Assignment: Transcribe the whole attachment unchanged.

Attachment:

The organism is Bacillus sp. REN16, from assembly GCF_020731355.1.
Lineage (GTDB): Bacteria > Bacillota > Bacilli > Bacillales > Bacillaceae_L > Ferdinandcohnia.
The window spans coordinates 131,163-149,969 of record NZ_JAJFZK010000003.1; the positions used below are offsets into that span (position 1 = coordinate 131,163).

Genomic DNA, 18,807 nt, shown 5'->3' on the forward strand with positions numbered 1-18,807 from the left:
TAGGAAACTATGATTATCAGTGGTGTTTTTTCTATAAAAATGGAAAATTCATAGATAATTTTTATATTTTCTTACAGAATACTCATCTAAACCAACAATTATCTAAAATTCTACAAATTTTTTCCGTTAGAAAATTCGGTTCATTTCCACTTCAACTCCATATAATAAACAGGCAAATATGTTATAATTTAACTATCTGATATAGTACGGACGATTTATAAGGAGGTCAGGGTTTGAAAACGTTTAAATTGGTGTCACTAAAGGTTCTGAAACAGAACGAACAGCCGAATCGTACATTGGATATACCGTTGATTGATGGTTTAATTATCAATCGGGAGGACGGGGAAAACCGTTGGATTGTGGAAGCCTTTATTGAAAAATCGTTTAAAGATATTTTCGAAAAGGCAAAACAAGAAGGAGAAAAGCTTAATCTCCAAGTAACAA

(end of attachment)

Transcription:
The organism is Bacillus sp. REN16, from assembly GCF_020731355.1.
Lineage (GTDB): Bacteria > Bacillota > Bacilli > Bacillales > Bacillaceae_L > Ferdinandcohnia.
The window spans coordinates 131,163-149,969 of record NZ_JAJFZK010000003.1; the positions used below are offsets into that span (position 1 = coordinate 131,163).

Genomic DNA, 18,807 nt, shown 5'->3' on the forward strand with positions numbered 1-18,807 from the left:
TAGGAAACTATGATTATCAGTGGTGTTTTTTCTATAAAAATGGAAAATTCATAGATAATTTTTATATTTTCTTACAGAATACTCATCTAAACCAACAATTATCTAAAATTCTACAAATTTTTTCCGTTAGAAAATTCGGTTCATTTCCACTTCAACTCCATATAATAAACAGGCAAATATGTTATAATTTAACTATCTGATATAGTACGGACGATTTATAAGGAGGTCAGGGTTTGAAAACGTTTAAATTGGTGTCACTAAAGGTTCTGAAACAGAACGAACAGCCGAATCGTACATTGGATATACCGTTGATTGATGGTTTAATTATCAATCGGGAGGACGGGGAAAACCGTTGGATTGTGGAAGCCTTTATTGAAAAATCGTTTAAAGATATTTTCGAAAAGGCAAAACAAGAAGGAGAAAAGCTTAATCTCCAAGTAACAA